Olivia Newton-John reveals how she manages pain and cancer-related issues with plant-based medicine

The musical icon uses herbal remedies to manage the side effects of cancer

Olivia Newton-John
(Image credit: Scott Barbour / Stringer / Getty Images)

Olivia Newton-John has recently opened up about her use of medical cannabis and herbal remedies in her fight against stage four cancer. 

The Grease star, who battled breast cancer for the first time in 1992 and then again in 2013, was told the illness had returned in 2017. Cancer spread to her bones, resulting in the fracturing of her pelvis and hip. 

However, despite her health struggles, Olivia remains hopeful that she will once again overcome the disease. She believes the road to recovery is smoothed by a positive mindset and a little help from nature. 

In an interview with Closer, Olivia spoke about how she has used cannabis and herbal tinctures to help medicate. "There are a lot of herbs I take. And over the last 10 years, I’ve used cannabis. My husband makes me tinctures that help me immensely with pain, inflammation, sleep and anxiety. I’d like to research all that and find out what else is going on because I feel good."

Olivia has always been honest about her use of medical cannabis throughout her cancer treatment. She took a cannabis blend to ease chemotherapy's harsh side effects, including pain, fatigue, and stress. Her husband, John Easterling, a plant-researcher and founder of a cannabis-tech company, made the concoction. 

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“I'm very lucky to be married to a wonderful man who is a plant medicine man, and he has great knowledge,' Olivia told People earlier in the year. “Now he's growing medicinal cannabis for me, and it just has been wonderful. It helps me in every area.”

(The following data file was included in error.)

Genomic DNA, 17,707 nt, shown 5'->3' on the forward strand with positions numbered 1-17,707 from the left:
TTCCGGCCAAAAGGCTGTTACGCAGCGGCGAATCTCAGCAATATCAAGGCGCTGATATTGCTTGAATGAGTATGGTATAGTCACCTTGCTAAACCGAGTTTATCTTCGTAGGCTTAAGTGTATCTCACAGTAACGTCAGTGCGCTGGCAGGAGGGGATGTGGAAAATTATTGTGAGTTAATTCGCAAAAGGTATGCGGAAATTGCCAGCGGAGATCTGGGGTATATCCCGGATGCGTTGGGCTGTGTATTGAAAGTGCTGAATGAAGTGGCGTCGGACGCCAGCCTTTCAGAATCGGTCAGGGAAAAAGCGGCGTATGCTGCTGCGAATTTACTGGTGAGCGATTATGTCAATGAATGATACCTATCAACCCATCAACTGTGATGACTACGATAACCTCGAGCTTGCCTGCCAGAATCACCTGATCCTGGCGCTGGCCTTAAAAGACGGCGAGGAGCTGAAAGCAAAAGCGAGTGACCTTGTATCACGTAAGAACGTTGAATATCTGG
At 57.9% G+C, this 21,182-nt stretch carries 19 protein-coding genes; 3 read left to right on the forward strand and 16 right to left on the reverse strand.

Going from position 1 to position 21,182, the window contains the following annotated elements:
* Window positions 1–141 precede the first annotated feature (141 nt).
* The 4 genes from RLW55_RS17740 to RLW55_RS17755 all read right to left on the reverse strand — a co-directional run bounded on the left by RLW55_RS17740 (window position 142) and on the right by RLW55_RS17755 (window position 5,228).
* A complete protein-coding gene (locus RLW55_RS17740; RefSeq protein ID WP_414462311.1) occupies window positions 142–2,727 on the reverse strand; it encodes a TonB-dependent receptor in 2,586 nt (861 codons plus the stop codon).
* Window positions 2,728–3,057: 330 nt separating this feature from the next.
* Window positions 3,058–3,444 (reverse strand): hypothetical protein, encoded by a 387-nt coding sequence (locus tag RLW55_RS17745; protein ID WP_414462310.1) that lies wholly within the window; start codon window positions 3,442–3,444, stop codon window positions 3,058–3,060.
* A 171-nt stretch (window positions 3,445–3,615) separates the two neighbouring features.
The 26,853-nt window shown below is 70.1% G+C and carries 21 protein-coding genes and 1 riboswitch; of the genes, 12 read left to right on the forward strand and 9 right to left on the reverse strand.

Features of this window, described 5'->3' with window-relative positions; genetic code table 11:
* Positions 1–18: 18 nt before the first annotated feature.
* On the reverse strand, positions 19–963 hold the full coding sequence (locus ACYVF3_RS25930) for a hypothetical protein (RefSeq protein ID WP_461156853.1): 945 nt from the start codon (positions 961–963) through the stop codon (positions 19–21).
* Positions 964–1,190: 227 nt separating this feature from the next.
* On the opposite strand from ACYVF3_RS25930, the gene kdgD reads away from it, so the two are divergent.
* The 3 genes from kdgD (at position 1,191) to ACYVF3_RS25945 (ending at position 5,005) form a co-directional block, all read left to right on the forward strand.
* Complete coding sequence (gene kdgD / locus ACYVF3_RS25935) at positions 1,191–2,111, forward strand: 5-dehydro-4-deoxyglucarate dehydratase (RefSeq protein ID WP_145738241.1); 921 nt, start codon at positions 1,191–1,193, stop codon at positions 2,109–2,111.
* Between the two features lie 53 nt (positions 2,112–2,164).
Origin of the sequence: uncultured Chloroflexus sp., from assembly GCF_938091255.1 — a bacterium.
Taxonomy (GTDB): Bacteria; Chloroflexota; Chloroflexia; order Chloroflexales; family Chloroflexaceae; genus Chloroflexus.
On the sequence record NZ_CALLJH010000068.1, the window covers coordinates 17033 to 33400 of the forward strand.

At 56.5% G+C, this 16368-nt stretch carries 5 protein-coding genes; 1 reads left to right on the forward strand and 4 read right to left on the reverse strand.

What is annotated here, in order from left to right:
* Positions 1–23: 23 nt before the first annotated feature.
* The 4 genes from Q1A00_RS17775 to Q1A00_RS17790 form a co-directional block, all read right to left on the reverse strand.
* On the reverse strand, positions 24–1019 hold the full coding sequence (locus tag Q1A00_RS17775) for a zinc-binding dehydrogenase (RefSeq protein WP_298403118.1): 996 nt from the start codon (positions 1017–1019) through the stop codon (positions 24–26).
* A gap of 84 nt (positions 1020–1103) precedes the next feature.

The popular herbal remedy empowered Olivia to taper off her pharmaceutical drugs and still manage her chronic pain. “I was able to wean myself completely off all pain meds using cannabis, which is something I think everyone should know is possible,” she said. 

In the interview with Closer, Olivia spoke about furthering this research into plant-based medicine. She discussed her decision to open the Olivia Newton-John Foundation, a research center in Melbourne that funds cancer and wellness research.

Olivia said: "After having lived for years with different cancers, and having surgery, chemotherapy and radiation, I thought it would be wonderful if we could find different kinds of treatments for people going through cancer. I’ve been lucky enough to be married to an amazing man, 'Amazon' John [Easterling], who’s a plant medicine man. So I’ve taken a lot of plant medicine over the last years and have done well. We want to raise money to fund the studies on plant medicine."

Olivia Newton-John and husband John Easterling

(Image credit: David Livingston / Contributor/ Getty Images)

As for the Covid-19 vaccine, Olivia has revealed she doesn't intend to get the injection any time soon. Although she did not explain her decision, it’s possible it was influenced by her family’s views. 

Her daughter Chloe Lattanzi, who is also involved in the business of medical cannabis, has been a vocal opponent of the Covid-19 vaccine and has given voice to conspiracy theories about it. Chloe has been heavily criticized for spreading misinformation on the vaccine. 

Chloe's beliefs are not supported by science. Both the Centers for Disease Control and Prevention and the National Health Service have confirmed that the Covid-19 vaccine is not only safe and effective but crucial for preventing the spread of the coronavirus and saving lives. 

Emma Dooney
Lifestyle News Writer

Hailing from the lovely city of Dublin, Emma mainly covers the Royal Family and the entertainment world, as well as the occasional health and wellness feature. Always up for a good conversation, she has a passion for interviewing everyone from A-list celebrities to the local GP - or just about anyone who will chat to her, really.

Emma holds an MA in International Journalism from City, University of London, and a BA in English Literature from Trinity College Dublin.